#### H90 Connections

These connections were originally a proprietary product of Hughes Tool Company and are easily recognizable by their shallow 90° thread angle. They are about equivalent performance to Regular connections except that the shallow thread angle causes high box hoop stresses at high makeup torques. Again, NC is a superior thread in almost all applications, but the H-90 type is still frequently used.

#### Notes

• The shoulder provides the only positive seal against fluid leakage.
• D/Cs with 8-1/4 and 9-1/2 inches outside diameters are shown with 6-5/8 and 7-5/8 REG connections since no NC connections are in the recommended bending strength ratio range.
• The connection is the weakest part of the entire BHA type.
• Improper M/U torque, improper or insufficient lubricant, and galling can all lead to connection failure.
• Purchase orders for collars with improved connections should state the D/C number or size and style, bore, and length. Purchase orders for collars with optional connections should state the outside diameter, bore, length, connection size and style, and bevel diameter.
• The DC connections go through tension-compression cycles and are subject to bending stresses.

### The Make Up Torque

If the drill collar connection is suitable, and we apply the correct make-up torque, the joint should absorb the bending stresses encountered. In addition, the shoulder-to-shoulder seal will effectively contain the internal pressures.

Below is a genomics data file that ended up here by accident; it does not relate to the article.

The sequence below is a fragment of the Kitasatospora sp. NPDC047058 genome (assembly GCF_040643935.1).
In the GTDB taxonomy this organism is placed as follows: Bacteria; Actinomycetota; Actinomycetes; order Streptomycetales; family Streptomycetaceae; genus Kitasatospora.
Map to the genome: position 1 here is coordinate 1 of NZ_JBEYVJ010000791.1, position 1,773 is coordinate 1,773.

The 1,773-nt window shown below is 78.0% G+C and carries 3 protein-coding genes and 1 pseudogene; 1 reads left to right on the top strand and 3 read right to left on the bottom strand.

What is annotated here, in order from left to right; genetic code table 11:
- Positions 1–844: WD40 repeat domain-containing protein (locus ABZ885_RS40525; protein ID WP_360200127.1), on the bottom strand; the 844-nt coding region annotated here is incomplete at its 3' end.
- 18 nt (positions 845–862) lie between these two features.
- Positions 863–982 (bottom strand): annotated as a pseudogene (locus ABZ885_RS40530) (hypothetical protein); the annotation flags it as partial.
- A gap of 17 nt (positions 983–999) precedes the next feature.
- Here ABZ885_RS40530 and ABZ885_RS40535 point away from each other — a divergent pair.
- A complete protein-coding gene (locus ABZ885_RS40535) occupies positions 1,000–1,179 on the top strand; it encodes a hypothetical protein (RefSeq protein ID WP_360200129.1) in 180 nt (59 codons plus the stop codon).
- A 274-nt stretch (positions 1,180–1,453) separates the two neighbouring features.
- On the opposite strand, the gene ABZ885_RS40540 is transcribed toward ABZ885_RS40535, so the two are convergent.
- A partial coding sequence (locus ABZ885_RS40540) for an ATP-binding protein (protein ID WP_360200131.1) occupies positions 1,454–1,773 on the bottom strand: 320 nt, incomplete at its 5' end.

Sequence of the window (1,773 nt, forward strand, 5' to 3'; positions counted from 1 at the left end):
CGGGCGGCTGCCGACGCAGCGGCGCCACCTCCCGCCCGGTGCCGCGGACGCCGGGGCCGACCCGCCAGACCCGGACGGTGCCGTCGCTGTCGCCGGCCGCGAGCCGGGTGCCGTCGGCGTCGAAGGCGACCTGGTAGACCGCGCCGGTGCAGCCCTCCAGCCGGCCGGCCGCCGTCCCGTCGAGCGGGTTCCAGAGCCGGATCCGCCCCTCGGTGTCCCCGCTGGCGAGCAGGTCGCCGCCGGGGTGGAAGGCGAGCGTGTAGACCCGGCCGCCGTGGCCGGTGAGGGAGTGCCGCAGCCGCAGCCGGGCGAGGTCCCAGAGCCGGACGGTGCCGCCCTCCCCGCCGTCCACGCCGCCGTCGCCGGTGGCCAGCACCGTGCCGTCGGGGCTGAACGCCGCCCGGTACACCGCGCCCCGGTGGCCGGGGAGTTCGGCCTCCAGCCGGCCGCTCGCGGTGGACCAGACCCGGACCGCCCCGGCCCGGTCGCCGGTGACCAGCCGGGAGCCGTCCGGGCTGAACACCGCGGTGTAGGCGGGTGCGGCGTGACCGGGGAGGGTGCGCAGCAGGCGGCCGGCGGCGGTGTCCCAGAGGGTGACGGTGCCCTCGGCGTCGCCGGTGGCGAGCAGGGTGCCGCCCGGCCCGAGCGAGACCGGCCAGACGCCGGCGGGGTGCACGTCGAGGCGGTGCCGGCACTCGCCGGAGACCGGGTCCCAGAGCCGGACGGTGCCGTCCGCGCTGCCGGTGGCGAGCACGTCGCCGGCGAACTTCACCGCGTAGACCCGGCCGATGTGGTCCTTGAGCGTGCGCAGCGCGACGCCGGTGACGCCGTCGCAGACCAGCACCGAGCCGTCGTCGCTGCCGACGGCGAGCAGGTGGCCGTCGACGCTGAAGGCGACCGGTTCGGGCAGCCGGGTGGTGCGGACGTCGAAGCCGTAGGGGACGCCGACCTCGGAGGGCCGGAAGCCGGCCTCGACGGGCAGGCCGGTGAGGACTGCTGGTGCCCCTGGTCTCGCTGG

Drill collar connections are never referred to as tool joints, although thread profiles may be the same as drill pipe tool joints. The OD and ID are different, so the pin and box areas are more significant, and therefore, the required make-up torque is more incredible.

The make up torque is the biggest single factor affecting the life and performance of drill collars. Improper torque will cause rapid fatigue damage and premature failure of the drill collar connections. If make-up torque is less than, say, 90% of the recommended value, the tool joint may not develop enough strength to:

• prevent wobbling